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Direct Proof: a2=b2mod n.

We now get into actual proof writing as we begin to show that theorems must be true. For the following theorem we will be only assuming definitions and the lemma given to us. Anything else that is used will need to be proven.


Let \(a,b \in \mathbb{Z}\) and \(n \in \mathbb{N}\). Then, \(a \equiv b \mod n\) if and only if \(n | b-a\).

Using this lemma, prove the following.


Let \(a,b \in \mathbb{Z}\) and \(n \in \mathbb{N}\). If \(a \equiv b \mod n\), then \(a^{2} \equiv b^{2} \mod n\).

As we begin the process of writing the proof of the theorem, we first want to write down any information that will be useful. Such things would include:

  • The theorem and any lemma in terms of symbolic logic.
  • Definitions of any words used.
  • Anything we remember relating to the terms used.
  • A list of statements that are given.
  • A list of statements that need to be shown.

Symbolic Logic-Theorem

We begin by rewriting the theorem using symbolic logic. If you would like more help on turning sentences into symbolic logic, there is more available in the post Translating to symbolic logic and back.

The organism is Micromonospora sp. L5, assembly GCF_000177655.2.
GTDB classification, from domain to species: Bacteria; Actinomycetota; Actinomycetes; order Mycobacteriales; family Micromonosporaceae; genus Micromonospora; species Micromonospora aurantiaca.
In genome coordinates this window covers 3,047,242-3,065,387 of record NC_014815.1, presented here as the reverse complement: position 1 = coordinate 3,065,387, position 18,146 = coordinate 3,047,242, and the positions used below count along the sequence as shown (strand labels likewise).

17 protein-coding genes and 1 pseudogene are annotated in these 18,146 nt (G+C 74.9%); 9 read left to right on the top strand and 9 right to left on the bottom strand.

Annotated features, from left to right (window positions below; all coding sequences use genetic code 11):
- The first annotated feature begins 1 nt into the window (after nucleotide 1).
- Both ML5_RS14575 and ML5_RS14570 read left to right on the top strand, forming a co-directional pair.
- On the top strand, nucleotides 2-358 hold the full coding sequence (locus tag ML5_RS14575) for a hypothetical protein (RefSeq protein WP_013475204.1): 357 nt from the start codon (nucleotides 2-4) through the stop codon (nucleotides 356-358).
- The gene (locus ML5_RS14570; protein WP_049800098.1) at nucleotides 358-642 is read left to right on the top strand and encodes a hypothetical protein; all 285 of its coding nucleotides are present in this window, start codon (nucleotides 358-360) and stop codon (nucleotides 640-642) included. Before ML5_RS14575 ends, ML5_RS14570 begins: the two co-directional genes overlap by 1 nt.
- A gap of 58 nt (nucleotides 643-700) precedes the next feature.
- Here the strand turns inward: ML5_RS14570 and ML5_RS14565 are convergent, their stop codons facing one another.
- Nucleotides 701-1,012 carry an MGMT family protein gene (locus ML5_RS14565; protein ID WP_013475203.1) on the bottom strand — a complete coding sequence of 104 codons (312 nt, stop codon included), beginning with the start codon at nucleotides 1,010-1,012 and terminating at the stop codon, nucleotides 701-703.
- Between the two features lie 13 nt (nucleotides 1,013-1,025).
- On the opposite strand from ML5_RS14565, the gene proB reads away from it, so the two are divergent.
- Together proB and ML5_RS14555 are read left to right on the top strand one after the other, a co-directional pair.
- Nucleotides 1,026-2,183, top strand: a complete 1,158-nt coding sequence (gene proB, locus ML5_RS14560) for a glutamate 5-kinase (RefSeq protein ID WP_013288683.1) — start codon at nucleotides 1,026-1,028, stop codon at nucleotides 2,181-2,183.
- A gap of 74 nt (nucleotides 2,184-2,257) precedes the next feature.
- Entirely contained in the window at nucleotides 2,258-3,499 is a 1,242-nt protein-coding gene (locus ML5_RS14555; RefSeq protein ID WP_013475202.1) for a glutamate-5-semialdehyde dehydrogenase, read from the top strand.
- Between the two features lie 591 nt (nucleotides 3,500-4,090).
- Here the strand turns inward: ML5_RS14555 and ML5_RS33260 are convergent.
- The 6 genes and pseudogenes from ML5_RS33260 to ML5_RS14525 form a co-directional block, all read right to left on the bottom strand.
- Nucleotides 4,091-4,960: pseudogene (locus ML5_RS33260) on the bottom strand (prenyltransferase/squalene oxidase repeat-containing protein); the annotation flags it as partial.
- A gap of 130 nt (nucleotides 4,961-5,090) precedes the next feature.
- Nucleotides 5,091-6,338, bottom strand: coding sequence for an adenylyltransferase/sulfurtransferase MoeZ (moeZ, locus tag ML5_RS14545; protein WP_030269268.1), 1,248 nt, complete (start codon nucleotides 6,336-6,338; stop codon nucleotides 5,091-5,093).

For this problem, we first note that the variables we will have are \(a,b,n\). We have that the statement \(p(a,b,n)=(a \equiv b \mod n)\) and \(q(a,b,n)=a^{2} \equiv b^{2} \mod n\). These are then connected using an if then, so we have \(p(a,b,n) \rightarrow q(a,b,n)\). Since this statement is made for any \(a,b \in \mathbb{Z}\) and \(n \in \mathbb{N}\), we can rewrite the theorem as \[\forall (a,b \in \mathbb{Z} \wedge n \in \mathbb{N}), p(a,b,n) \rightarrow q(a,b,n).\]

Now that we have this, we note that an if then is true as long as whenever the if part is true, the then part is also true. Therefore, in order to prove this theorem, we must show that, regardless of what integers \(a\) and \(b\) and natural number \(n\) we use, as long as \(a \equiv b \mod n\), we must have \(a^{2} \equiv b^{2} \mod n\).

Symbolic Logic-Lemma

Again, we will do the same process for the lemma we just did for the theorem. In this case, we have variables \(a,b \in \mathbb{Z}\) and \(n\in \mathbb{N}\). We, furthermore, have that \(p(a,b,n)=a \equiv b \mod n\) and \(q(a,b,n)=n|(b-a)\). Therefore, we get that the statement is equivalent to \[\forall (a,b \in \mathbb{Z} \cap n \in \mathbb{N}), p(a,b,n) \leftrightarrow q(a,b,n).\]

This means that \(p(a,b,n)\) if and only if \(q(a,b,n)\) is true. That is, these are equivalent statements and proving or disproving one will count as a proof or disproof of the other.


As we read through these statements, we see multiple things that need to be defined. When we do so, we will also try to write out any thing that we may know or think is equivalent.

  • \(\mathbb{Z}\) is the set of integers.
  • \(\mathbb{N}\) is the set of natural numbers.
  • \(a | b\).
    • \(a\) divides \(b\).
    • \(b=ka\) for some integer \(k\).
  • \(a \equiv b \mod n\).
    • When \(a\) and \(b\) are divided by \(n\), the remainders are the same.
    • This is equivalent to \(n |(b-a)\) by the lemma.